IWD: Six Women working in design that you need to know.

From cosmetics, to interiors, to fashion, a new wave of female designers have been harnessing the potentials of circularity within their work. At the heart of circular design, lay the core principles of finding new ways to reuse, recycle, and rethink the materials we have at our disposal. These 6 female designers are placing sustainability and innovation at the forefront of their projects, and the results are paving the way for a future of female lead circular design.

We have already learned, that planet Earth is round.
Now we must start to design for natural and circular systems.”
Bonnie Hvillum, founder and CEO of the Natural Material Studio
1.Nina Hopkins East London based fashion designer, Nina Hopkins, first founded her brand jakke in 2015. Nina’s collections focus entirely on vegan and cruelty free design, offering a colorful take on faux furs, wools, and puffer jackets without compromising on style. Nina’s sustainable garments are crafted with longevity, circularity, and sustainability in mind. Through her innovative take on ethical fabrics, 45% of jakke’s collection was designed using recycled plastic bottles, with the intention to increase this percentage with the release of each new collection. Nina and the jakke’s capsule collections offer a chic solution to animal cruelty, plastic waste, and fast fashion culture, through a circular design initiative that gives a second life to non-biodegradable materials.

2.Charlotte Kidger Led by her use of industrial waste materials, London based Charlotte Kidger explores how discarded resources can be reprocessed and transformed into sculptural and functional objects. Her hands on craft focuses predominantly on the usage of waste PU foam dust frm CNC factories that produce 3D models. Charlotte advocates for larger companies and factories to view their waste as a potential resource to artists and designers like herself, and to take responsibility for the ways in which they be circular in their disposal of waste. In 2020 she partnered with Browns to showcase her work in a display alongside brands such as Gucci, Balenciaga, and Saint Laurent.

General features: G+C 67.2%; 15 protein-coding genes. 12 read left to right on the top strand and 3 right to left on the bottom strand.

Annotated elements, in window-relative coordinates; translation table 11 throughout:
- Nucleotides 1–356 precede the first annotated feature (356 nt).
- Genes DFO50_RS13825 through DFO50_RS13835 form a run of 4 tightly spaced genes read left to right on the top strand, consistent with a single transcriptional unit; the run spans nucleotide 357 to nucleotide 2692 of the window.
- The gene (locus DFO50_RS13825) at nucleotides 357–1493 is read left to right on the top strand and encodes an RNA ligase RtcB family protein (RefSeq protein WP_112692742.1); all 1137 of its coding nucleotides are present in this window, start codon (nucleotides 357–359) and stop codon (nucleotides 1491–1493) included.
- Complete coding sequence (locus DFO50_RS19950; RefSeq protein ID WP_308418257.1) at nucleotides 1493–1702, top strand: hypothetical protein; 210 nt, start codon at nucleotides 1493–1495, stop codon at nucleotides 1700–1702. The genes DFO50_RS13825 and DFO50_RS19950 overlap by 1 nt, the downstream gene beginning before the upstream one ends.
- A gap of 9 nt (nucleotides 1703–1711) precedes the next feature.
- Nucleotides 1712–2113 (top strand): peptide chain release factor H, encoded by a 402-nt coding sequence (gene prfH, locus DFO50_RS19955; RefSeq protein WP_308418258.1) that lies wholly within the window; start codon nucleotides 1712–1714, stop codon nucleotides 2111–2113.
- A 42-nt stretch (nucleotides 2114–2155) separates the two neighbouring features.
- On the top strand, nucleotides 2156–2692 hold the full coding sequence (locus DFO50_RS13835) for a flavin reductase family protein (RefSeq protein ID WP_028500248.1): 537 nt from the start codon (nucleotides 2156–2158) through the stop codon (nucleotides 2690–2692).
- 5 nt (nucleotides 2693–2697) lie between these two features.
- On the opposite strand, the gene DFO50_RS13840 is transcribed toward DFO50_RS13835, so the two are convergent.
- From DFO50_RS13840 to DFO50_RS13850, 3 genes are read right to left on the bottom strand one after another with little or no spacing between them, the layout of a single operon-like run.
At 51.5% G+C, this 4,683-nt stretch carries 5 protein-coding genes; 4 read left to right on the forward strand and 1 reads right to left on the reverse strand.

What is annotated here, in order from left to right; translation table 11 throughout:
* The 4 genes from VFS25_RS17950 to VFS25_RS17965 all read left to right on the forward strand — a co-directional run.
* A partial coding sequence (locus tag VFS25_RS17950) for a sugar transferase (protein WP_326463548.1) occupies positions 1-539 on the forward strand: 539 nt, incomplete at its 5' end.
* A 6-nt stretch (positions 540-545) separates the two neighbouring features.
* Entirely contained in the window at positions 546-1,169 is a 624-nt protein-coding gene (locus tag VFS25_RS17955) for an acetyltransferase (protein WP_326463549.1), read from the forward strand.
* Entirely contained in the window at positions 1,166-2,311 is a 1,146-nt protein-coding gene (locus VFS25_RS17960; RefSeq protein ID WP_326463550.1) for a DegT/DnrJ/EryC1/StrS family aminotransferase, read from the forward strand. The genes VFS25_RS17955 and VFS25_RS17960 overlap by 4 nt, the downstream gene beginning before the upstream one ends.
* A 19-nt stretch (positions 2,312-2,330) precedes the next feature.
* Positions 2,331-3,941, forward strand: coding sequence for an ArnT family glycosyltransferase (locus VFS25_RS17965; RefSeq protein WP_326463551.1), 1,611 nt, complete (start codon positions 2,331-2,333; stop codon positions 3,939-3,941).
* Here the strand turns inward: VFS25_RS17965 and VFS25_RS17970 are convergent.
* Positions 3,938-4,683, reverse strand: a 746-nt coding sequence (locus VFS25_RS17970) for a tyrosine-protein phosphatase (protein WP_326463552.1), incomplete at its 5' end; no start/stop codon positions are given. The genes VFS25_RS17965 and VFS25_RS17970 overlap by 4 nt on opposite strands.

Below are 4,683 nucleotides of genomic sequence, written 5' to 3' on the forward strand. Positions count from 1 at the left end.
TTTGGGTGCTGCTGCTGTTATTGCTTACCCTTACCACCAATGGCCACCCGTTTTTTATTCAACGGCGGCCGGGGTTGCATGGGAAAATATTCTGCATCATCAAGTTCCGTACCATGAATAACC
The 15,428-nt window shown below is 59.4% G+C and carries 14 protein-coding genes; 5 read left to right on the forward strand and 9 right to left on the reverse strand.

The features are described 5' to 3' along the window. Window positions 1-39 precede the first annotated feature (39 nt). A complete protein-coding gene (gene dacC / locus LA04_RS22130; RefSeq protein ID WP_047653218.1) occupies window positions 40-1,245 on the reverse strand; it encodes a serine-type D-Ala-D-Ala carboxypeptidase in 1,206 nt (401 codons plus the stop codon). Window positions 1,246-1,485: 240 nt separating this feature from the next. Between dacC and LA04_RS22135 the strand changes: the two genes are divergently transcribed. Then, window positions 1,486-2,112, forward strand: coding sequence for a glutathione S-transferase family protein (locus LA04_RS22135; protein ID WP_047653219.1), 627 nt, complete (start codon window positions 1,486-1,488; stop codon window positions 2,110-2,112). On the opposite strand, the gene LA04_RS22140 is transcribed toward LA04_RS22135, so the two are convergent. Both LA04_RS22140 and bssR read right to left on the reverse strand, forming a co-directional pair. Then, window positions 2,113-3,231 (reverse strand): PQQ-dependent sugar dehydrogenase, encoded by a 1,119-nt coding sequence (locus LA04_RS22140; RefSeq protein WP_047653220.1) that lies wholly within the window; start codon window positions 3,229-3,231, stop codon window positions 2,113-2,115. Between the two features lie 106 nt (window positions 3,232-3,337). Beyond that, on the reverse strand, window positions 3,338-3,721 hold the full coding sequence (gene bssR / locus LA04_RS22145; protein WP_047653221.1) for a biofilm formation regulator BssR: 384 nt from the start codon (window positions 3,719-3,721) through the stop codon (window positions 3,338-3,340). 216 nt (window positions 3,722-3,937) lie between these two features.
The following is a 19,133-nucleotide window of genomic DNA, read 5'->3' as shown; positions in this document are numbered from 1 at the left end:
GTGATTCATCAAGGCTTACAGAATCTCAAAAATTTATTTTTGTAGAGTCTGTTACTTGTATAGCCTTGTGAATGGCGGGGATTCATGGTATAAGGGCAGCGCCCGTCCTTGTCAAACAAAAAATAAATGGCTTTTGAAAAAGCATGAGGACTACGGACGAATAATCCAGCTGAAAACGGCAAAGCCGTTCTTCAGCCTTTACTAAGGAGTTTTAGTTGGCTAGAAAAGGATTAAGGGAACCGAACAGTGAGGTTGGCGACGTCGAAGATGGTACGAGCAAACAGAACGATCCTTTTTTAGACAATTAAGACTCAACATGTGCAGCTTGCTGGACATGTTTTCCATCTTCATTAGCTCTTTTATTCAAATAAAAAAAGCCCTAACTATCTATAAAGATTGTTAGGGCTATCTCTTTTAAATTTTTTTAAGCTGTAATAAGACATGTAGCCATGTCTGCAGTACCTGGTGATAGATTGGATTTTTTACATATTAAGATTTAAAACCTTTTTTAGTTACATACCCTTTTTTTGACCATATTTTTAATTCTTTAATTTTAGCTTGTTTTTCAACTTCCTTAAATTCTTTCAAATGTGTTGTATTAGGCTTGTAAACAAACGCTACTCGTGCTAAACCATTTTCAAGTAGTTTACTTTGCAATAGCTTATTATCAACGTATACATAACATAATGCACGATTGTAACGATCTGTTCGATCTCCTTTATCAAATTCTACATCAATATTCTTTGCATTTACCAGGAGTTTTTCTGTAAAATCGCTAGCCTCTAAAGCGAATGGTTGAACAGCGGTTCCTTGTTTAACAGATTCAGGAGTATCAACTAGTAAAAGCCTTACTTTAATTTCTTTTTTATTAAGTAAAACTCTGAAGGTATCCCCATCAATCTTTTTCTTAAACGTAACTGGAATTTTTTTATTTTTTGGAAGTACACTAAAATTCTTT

3. Poppy Lawman Oslo based, Lawman is recognised for her part sculptural, part-utilitarian designs. Her practice is rooted in bio-material and slow design, and she places particular emphasis on circularity in her spruce paper structures. At the core of her work is a strive towards environmental wellbeing through promoting positive consumer behavior and sustainable living. In particular the project Papirstein, cherishes the concept of circularity, specifically in Norwegian design, through its playful use of a widely accessible biodegradable material. By transforming paper in its fragile state into a durable furniture design, the Papirstein chair rather embodies the beauty of circularity.

4. Tess Silva Brazilian-British visual artist and designer, Silva explores societies relationship to materials from an anthropological standpoint. Her body of work ‘Feminised Protein’ uses surplus milk sourced from the farming industry as a material exploration of circularity and femininity. Her designs are aimed to generate a dialogue around excess waste in the farming industry as well as a wider cultural relationship to waste and materials. The projects delves into the inherently feminine ties between circularity in materials and the cyclical nature of female reproduction in the food industries. Tessa transforms the discarded liquid waste to produce sculptures that celebrate femininity in its physical expressions.

5. Jo Barnard. Jo is the founder and creative director of Morrama, an industrial design and innovation studio that works alongside companies to design products ranging from technology to cosmetics. Morrama, founded in 2014, places storytelling and sustainability at the forefront of its design philosophy. Through her work, Jo highlights the critical role of circularity and sustainability in contemporary industrial design, all the way through manufacturing, distribution, and usage. Alongside this, Jo stands as a prominent figure in pushing dialogues around female empowerment within the industrial design industries.

You can read more about Jo in our profile of her here >>

6. Júlia Roca Vera Spanish designer, Roca Vera, demonstrates circularity in the creation of her cosmetics line that uses fruit discarded from supermarkets for aesthetic imperfections. The range titled ‘Lleig’, being the Catalan word for ‘ugly’, is designed to encourage a reframing of societal perceptions of waste, as well as to highlight the beauty in otherwise imperfect materials. She uses the fruit, discarded from supermarkets for failing to comply with aesthetic quality regulations, and extracts their oils and flesh to produce moisturizers and soaps. Each of the products is packaged in beautiful ceramic container which was designed to be refilled or repurposed once the product has finished. Through her designs, Júlia Roca Vera displays the fruitful possibilities from giving food waste streams a new purpose.